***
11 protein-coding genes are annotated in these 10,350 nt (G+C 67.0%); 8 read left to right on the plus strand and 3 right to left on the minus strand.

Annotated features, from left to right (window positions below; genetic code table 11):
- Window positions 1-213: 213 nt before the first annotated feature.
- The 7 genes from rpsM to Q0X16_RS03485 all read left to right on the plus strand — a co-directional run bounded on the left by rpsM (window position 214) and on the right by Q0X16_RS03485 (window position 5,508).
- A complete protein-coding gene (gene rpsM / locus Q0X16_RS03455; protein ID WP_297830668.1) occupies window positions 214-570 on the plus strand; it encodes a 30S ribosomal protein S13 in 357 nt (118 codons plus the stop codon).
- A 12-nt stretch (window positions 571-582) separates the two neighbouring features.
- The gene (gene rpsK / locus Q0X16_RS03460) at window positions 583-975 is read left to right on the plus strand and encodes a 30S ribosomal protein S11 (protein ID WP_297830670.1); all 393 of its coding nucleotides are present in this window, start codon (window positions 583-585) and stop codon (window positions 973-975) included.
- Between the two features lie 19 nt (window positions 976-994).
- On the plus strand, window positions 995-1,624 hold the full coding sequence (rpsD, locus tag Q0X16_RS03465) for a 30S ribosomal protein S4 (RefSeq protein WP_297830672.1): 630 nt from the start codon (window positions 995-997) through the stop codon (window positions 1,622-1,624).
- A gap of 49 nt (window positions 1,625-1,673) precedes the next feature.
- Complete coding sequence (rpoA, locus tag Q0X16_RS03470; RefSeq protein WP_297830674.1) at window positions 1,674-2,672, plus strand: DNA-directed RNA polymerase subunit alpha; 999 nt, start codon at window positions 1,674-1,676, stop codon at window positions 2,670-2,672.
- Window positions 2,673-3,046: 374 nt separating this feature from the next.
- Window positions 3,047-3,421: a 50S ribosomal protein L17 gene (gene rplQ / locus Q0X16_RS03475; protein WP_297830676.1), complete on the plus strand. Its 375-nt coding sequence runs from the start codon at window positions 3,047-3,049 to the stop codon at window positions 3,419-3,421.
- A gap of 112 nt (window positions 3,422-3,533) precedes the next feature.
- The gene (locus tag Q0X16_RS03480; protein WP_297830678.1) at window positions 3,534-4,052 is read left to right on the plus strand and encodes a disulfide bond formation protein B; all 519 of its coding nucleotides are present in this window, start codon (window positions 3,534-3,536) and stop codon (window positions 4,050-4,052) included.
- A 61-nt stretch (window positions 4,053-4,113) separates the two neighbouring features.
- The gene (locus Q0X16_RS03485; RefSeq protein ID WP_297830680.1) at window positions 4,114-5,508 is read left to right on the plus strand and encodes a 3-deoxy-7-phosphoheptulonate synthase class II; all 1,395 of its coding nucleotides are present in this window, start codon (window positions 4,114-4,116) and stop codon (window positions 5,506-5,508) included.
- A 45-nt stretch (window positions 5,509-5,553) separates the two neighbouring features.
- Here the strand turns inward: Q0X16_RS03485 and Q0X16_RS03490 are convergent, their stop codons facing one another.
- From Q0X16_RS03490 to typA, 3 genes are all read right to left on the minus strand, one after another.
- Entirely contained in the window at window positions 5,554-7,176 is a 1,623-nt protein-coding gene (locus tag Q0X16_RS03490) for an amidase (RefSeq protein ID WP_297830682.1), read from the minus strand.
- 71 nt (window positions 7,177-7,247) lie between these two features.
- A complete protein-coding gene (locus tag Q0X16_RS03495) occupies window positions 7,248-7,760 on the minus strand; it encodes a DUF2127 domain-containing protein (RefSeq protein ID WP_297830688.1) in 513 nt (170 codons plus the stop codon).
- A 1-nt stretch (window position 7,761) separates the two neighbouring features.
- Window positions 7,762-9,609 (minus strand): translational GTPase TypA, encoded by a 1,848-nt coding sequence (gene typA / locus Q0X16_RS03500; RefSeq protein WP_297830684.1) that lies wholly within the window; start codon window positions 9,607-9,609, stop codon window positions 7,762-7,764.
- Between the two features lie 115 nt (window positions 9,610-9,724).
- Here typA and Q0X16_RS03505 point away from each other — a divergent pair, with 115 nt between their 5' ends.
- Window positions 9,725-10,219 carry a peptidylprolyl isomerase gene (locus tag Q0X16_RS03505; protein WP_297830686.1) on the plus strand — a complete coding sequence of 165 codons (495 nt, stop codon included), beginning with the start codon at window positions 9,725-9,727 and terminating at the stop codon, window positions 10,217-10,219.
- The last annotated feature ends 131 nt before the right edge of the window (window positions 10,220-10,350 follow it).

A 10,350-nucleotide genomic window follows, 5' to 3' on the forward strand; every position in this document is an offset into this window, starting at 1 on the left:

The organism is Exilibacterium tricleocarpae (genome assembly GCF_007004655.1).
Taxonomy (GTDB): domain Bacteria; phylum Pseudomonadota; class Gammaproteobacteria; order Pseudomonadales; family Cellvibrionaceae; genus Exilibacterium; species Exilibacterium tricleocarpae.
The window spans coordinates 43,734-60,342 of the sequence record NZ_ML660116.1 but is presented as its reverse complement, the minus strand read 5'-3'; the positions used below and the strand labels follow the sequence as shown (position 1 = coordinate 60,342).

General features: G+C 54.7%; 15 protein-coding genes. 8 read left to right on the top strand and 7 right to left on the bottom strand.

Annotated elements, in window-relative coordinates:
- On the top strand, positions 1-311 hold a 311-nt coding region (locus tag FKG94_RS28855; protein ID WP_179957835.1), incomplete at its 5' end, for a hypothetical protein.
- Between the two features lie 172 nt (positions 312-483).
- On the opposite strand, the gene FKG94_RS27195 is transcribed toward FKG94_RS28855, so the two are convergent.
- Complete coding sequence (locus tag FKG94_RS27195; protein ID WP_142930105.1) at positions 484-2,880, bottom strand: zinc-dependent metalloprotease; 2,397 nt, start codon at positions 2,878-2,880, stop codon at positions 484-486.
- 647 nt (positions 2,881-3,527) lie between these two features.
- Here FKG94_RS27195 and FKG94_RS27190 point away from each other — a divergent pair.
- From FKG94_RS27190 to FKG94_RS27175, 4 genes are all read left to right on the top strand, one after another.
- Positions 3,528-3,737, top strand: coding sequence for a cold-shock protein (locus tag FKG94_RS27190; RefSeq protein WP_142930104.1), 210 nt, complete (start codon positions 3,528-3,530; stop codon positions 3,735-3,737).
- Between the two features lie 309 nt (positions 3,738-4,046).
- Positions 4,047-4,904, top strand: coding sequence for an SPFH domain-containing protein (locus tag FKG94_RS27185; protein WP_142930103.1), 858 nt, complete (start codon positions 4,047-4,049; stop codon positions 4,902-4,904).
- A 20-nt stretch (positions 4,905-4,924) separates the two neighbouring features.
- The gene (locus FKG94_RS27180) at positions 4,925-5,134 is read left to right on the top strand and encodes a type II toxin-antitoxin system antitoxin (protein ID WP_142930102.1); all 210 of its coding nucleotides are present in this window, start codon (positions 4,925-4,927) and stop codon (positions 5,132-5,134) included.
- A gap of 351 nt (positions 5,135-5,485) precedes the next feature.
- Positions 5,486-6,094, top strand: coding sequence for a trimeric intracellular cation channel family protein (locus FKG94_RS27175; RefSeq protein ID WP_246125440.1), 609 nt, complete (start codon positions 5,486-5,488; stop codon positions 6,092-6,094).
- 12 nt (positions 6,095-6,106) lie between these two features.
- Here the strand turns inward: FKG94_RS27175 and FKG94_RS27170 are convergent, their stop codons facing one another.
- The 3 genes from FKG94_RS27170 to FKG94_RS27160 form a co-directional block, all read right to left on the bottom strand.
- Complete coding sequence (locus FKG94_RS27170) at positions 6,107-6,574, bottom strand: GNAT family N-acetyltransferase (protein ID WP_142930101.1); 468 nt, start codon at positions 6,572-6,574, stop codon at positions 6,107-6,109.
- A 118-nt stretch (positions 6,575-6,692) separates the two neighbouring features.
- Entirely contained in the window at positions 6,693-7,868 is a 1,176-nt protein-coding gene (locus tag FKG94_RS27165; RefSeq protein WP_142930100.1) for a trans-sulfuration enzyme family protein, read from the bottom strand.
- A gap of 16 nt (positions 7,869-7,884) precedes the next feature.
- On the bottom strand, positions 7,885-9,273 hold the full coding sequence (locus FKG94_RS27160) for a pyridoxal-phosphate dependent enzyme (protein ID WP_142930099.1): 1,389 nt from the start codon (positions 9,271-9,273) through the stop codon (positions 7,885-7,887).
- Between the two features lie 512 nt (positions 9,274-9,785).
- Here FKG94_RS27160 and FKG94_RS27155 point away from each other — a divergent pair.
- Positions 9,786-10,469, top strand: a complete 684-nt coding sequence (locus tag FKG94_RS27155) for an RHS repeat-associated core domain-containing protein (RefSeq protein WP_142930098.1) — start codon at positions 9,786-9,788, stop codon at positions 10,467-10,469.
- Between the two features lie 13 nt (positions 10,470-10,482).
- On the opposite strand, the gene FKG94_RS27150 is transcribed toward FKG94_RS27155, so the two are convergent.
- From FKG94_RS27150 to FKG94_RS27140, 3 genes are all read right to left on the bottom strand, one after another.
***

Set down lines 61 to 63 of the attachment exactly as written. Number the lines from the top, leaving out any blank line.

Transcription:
- Between the two features lie 13 nt (positions 10,470-10,482).
- On the opposite strand, the gene FKG94_RS27150 is transcribed toward FKG94_RS27155, so the two are convergent.
- From FKG94_RS27150 to FKG94_RS27140, 3 genes are all read right to left on the bottom strand, one after another.